Wednesday, October 6, 2010

A very late night.

Please take a moment to look at the timestamp on this post.

There, you've looked right? No, your eyes are not deceiving you. It is 2 AM here in Arizona.

It has been a long time since my interactions with children have lead to serious nightmares. However, I find that nightmares where my students are involved are usually the most terror filled, though action-wise, they are very tame.

Take the last one I had. It was when I was living with my sister in Telluride. I worked at a summer camp with K-2nd graders. One of the kids (we'll call him T) was the main character in this dream. In Telluride they have gondolas that take us from the town of Telluride up to the town of Mountain Village. Rockies (the center I worked at) would sometimes take the kids on field trips up there. The Gondolas were free, but sometimes we had more kids then we had teachers. Each Gondola held eight people. With 20 kids and 3 teachers, we needed four Gondolas. When this happened we would pick the three most responsible 2nd graders and place them in the third gondola. That way when they reached the top they'd be reunited with the teachers already there.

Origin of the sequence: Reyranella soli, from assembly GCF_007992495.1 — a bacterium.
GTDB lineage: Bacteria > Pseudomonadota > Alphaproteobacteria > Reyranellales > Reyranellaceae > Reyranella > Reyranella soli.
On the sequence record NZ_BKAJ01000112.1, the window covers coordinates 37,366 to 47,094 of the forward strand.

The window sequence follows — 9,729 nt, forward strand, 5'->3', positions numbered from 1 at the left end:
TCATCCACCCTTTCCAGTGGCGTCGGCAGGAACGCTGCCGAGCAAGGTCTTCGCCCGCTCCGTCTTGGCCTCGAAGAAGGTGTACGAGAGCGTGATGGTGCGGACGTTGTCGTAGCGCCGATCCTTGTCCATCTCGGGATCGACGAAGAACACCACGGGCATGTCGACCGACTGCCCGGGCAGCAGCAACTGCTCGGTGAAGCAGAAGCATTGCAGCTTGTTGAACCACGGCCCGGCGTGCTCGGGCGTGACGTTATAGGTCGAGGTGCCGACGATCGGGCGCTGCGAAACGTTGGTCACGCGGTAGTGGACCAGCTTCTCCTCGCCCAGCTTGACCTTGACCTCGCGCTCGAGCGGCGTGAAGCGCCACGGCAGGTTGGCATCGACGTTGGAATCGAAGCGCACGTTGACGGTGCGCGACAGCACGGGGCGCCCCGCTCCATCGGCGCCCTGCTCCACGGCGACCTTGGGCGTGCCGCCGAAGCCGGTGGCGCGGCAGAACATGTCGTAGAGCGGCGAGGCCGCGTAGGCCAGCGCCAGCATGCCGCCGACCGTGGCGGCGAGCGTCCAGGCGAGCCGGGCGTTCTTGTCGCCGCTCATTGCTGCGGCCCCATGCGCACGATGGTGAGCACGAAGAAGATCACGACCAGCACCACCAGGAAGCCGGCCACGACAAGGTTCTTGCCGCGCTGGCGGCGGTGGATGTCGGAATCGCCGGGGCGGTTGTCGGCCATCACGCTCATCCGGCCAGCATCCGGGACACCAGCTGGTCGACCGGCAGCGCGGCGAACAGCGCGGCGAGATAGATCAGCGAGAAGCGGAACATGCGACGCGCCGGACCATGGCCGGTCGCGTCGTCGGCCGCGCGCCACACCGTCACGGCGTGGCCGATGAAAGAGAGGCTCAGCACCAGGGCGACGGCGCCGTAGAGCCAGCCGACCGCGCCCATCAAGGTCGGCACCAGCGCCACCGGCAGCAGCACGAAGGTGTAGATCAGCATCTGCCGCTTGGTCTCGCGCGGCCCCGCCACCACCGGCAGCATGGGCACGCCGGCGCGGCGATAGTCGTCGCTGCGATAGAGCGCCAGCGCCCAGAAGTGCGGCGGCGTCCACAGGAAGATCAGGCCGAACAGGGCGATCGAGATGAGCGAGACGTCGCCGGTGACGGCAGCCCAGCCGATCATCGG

In this dream however, T managed to get separated from the group and put in the gondola going back down the mountain. That was it. But I lost hours of sleep.

Tonights horror? Lockdown drills. A thousand questions spin in my head. It's scheduled for 3:00. My class is usually moving between class and specials at 3:00. Do I keep them? Do we rush into the classroom of the nearest teacher? Do I stay with them at specials? What do I do? What if this was a real lockdown? What would the procedure be then?

I know it is useless to worry about this at this time of night, but my nightmare played out with each possibility happening and the consequences playing out. None of them were wonderful. Most were psychologically scary.

My place in this Adventure in Learning? Scared, and very, very tired.

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